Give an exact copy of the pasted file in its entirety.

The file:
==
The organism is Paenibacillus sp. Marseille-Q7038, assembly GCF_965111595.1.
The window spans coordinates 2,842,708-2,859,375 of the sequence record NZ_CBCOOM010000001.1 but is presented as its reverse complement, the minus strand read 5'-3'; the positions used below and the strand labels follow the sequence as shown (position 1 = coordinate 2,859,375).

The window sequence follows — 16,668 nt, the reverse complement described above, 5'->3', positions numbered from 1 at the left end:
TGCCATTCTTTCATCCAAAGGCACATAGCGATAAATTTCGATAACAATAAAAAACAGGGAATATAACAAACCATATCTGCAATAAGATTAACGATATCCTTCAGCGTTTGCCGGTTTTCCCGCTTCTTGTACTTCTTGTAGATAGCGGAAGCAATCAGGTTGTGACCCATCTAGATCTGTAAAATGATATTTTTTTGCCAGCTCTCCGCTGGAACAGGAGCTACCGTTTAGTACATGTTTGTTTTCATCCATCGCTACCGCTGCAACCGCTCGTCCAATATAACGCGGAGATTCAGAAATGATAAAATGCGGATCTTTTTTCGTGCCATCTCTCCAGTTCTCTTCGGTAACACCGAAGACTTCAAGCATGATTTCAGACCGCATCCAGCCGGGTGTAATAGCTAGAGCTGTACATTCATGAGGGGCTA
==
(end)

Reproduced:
The organism is Paenibacillus sp. Marseille-Q7038, assembly GCF_965111595.1.
The window spans coordinates 2,842,708-2,859,375 of the sequence record NZ_CBCOOM010000001.1 but is presented as its reverse complement, the minus strand read 5'-3'; the positions used below and the strand labels follow the sequence as shown (position 1 = coordinate 2,859,375).

The window sequence follows — 16,668 nt, the reverse complement described above, 5'->3', positions numbered from 1 at the left end:
TGCCATTCTTTCATCCAAAGGCACATAGCGATAAATTTCGATAACAATAAAAAACAGGGAATATAACAAACCATATCTGCAATAAGATTAACGATATCCTTCAGCGTTTGCCGGTTTTCCCGCTTCTTGTACTTCTTGTAGATAGCGGAAGCAATCAGGTTGTGACCCATCTAGATCTGTAAAATGATATTTTTTTGCCAGCTCTCCGCTGGAACAGGAGCTACCGTTTAGTACATGTTTGTTTTCATCCATCGCTACCGCTGCAACCGCTCGTCCAATATAACGCGGAGATTCAGAAATGATAAAATGCGGATCTTTTTTCGTGCCATCTCTCCAGTTCTCTTCGGTAACACCGAAGACTTCAAGCATGATTTCAGACCGCATCCAGCCGGGTGTAATAGCTAGAGCTGTACATTCATGAGGGGCTA